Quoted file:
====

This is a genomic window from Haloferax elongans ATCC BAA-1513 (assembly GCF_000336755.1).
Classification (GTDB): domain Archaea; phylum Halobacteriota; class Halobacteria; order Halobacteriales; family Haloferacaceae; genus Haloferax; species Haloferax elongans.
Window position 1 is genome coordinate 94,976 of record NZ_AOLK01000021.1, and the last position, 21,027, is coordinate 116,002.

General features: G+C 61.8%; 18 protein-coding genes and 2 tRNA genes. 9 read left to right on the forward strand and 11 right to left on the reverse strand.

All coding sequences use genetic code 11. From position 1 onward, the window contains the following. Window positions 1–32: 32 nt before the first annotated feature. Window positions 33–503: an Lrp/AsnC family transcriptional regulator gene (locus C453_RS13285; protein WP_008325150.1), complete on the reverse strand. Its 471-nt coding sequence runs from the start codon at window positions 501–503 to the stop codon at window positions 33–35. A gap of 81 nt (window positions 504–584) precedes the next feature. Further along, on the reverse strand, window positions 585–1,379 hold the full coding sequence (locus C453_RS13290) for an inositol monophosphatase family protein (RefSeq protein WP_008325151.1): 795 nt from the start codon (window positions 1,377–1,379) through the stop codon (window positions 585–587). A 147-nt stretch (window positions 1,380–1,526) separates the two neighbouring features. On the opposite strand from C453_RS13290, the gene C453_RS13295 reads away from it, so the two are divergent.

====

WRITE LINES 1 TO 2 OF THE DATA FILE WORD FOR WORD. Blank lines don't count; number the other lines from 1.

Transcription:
This is a genomic window from Haloferax elongans ATCC BAA-1513 (assembly GCF_000336755.1).
Classification (GTDB): domain Archaea; phylum Halobacteriota; class Halobacteria; order Halobacteriales; family Haloferacaceae; genus Haloferax; species Haloferax elongans.